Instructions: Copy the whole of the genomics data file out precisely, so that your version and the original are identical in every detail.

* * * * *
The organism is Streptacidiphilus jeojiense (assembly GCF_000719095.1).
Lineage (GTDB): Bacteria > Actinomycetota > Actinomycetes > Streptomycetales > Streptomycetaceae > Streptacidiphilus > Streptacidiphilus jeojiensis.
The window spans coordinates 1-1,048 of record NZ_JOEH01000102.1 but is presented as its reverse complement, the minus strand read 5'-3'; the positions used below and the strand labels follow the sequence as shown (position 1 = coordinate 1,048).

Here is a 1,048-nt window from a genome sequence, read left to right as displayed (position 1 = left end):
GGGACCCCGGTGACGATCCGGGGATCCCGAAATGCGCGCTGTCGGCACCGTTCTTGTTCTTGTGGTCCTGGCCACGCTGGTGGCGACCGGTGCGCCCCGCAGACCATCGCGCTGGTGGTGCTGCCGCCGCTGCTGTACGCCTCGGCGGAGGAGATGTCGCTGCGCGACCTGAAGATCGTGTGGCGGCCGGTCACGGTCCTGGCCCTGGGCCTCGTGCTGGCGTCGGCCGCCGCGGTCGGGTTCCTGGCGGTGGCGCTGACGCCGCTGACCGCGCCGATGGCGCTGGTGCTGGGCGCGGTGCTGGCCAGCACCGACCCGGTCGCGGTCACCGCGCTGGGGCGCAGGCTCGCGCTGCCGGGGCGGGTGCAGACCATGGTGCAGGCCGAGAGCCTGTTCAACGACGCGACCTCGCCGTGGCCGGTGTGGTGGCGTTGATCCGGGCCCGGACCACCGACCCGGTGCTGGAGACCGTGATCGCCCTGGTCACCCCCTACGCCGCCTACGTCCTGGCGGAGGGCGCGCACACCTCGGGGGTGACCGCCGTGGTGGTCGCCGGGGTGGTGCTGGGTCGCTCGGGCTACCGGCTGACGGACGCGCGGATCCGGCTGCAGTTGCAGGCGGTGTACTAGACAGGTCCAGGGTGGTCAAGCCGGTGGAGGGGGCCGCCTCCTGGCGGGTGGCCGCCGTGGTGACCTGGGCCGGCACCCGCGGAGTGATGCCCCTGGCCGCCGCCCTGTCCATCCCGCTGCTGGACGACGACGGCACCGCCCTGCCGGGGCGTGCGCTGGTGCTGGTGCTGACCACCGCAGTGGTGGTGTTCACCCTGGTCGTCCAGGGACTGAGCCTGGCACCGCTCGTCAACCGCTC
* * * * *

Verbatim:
The organism is Streptacidiphilus jeojiense (assembly GCF_000719095.1).
Lineage (GTDB): Bacteria > Actinomycetota > Actinomycetes > Streptomycetales > Streptomycetaceae > Streptacidiphilus > Streptacidiphilus jeojiensis.
The window spans coordinates 1-1,048 of record NZ_JOEH01000102.1 but is presented as its reverse complement, the minus strand read 5'-3'; the positions used below and the strand labels follow the sequence as shown (position 1 = coordinate 1,048).

Here is a 1,048-nt window from a genome sequence, read left to right as displayed (position 1 = left end):
GGGACCCCGGTGACGATCCGGGGATCCCGAAATGCGCGCTGTCGGCACCGTTCTTGTTCTTGTGGTCCTGGCCACGCTGGTGGCGACCGGTGCGCCCCGCAGACCATCGCGCTGGTGGTGCTGCCGCCGCTGCTGTACGCCTCGGCGGAGGAGATGTCGCTGCGCGACCTGAAGATCGTGTGGCGGCCGGTCACGGTCCTGGCCCTGGGCCTCGTGCTGGCGTCGGCCGCCGCGGTCGGGTTCCTGGCGGTGGCGCTGACGCCGCTGACCGCGCCGATGGCGCTGGTGCTGGGCGCGGTGCTGGCCAGCACCGACCCGGTCGCGGTCACCGCGCTGGGGCGCAGGCTCGCGCTGCCGGGGCGGGTGCAGACCATGGTGCAGGCCGAGAGCCTGTTCAACGACGCGACCTCGCCGTGGCCGGTGTGGTGGCGTTGATCCGGGCCCGGACCACCGACCCGGTGCTGGAGACCGTGATCGCCCTGGTCACCCCCTACGCCGCCTACGTCCTGGCGGAGGGCGCGCACACCTCGGGGGTGACCGCCGTGGTGGTCGCCGGGGTGGTGCTGGGTCGCTCGGGCTACCGGCTGACGGACGCGCGGATCCGGCTGCAGTTGCAGGCGGTGTACTAGACAGGTCCAGGGTGGTCAAGCCGGTGGAGGGGGCCGCCTCCTGGCGGGTGGCCGCCGTGGTGACCTGGGCCGGCACCCGCGGAGTGATGCCCCTGGCCGCCGCCCTGTCCATCCCGCTGCTGGACGACGACGGCACCGCCCTGCCGGGGCGTGCGCTGGTGCTGGTGCTGACCACCGCAGTGGTGGTGTTCACCCTGGTCGTCCAGGGACTGAGCCTGGCACCGCTCGTCAACCGCTC